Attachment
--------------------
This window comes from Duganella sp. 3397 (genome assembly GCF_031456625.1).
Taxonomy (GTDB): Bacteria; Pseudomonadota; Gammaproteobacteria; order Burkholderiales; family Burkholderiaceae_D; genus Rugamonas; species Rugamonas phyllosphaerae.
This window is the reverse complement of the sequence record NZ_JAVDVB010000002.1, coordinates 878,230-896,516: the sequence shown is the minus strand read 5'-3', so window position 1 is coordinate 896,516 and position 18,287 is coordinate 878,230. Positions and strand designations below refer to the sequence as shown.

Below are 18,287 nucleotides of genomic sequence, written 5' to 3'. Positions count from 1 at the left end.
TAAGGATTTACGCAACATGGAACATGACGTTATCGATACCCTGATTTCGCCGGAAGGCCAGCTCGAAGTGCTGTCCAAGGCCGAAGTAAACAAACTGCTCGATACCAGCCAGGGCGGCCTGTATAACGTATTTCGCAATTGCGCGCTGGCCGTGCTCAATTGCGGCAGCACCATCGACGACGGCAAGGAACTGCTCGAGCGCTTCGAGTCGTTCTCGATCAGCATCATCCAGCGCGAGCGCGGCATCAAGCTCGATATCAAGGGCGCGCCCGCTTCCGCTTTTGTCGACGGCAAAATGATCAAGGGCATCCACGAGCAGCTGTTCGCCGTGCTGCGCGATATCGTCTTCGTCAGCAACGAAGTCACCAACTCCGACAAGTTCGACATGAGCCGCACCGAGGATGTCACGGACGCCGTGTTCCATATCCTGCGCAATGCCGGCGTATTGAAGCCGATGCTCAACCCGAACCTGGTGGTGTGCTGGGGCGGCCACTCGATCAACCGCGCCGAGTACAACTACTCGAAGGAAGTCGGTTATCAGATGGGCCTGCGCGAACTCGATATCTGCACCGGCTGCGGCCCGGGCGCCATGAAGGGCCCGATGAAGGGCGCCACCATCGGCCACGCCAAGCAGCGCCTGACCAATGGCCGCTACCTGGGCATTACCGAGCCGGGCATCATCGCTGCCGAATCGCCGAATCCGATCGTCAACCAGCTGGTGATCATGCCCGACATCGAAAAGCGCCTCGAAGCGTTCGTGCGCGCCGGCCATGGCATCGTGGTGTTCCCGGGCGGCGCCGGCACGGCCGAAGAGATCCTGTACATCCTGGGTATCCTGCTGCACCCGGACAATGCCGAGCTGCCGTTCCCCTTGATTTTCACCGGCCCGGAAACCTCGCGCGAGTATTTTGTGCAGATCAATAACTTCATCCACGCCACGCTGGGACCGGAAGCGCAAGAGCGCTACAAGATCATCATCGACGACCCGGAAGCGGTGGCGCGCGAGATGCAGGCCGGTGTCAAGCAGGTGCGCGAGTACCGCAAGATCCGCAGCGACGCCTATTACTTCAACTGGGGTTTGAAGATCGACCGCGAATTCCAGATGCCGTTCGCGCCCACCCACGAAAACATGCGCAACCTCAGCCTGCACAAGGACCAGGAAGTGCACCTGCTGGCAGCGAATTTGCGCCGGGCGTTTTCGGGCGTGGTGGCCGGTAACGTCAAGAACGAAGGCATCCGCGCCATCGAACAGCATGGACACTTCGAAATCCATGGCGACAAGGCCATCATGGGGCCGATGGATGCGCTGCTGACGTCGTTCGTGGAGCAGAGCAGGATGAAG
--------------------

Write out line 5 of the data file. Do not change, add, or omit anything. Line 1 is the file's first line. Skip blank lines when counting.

TAAGGATTTACGCAACATGGAACATGACGTTATCGATACCCTGATTTCGCCGGAAGGCCAGCTCGAAGTGCTGTCCAAGGCCGAAGTAAACAAACTGCTCGATACCAGCCAGGGCGGCCTGTATAACGTATTTCGCAATTGCGCGCTGGCCGTGCTCAATTGCGGCAGCACCATCGACGACGGCAAGGAACTGCTCGAGCGCTTCGAGTCGTTCTCGATCAGCATCATCCAGCGCGAGCGCGGCATCAAGCTCGATATCAAGGGCGCGCCCGCTTCCGCTTTTGTCGACGGCAAAATGATCAAGGGCATCCACGAGCAGCTGTTCGCCGTGCTGCGCGATATCGTCTTCGTCAGCAACGAAGTCACCAACTCCGACAAGTTCGACATGAGCCGCACCGAGGATGTCACGGACGCCGTGTTCCATATCCTGCGCAATGCCGGCGTATTGAAGCCGATGCTCAACCCGAACCTGGTGGTGTGCTGGGGCGGCCACTCGATCAACCGCGCCGAGTACAACTACTCGAAGGAAGTCGGTTATCAGATGGGCCTGCGCGAACTCGATATCTGCACCGGCTGCGGCCCGGGCGCCATGAAGGGCCCGATGAAGGGCGCCACCATCGGCCACGCCAAGCAGCGCCTGACCAATGGCCGCTACCTGGGCATTACCGAGCCGGGCATCATCGCTGCCGAATCGCCGAATCCGATCGTCAACCAGCTGGTGATCATGCCCGACATCGAAAAGCGCCTCGAAGCGTTCGTGCGCGCCGGCCATGGCATCGTGGTGTTCCCGGGCGGCGCCGGCACGGCCGAAGAGATCCTGTACATCCTGGGTATCCTGCTGCACCCGGACAATGCCGAGCTGCCGTTCCCCTTGATTTTCACCGGCCCGGAAACCTCGCGCGAGTATTTTGTGCAGATCAATAACTTCATCCACGCCACGCTGGGACCGGAAGCGCAAGAGCGCTACAAGATCATCATCGACGACCCGGAAGCGGTGGCGCGCGAGATGCAGGCCGGTGTCAAGCAGGTGCGCGAGTACCGCAAGATCCGCAGCGACGCCTATTACTTCAACTGGGGTTTGAAGATCGACCGCGAATTCCAGATGCCGTTCGCGCCCACCCACGAAAACATGCGCAACCTCAGCCTGCACAAGGACCAGGAAGTGCACCTGCTGGCAGCGAATTTGCGCCGGGCGTTTTCGGGCGTGGTGGCCGGTAACGTCAAGAACGAAGGCATCCGCGCCATCGAACAGCATGGACACTTCGAAATCCATGGCGACAAGGCCATCATGGGGCCGATGGATGCGCTGCTGACGTCGTTCGTGGAGCAGAGCAGGATGAAG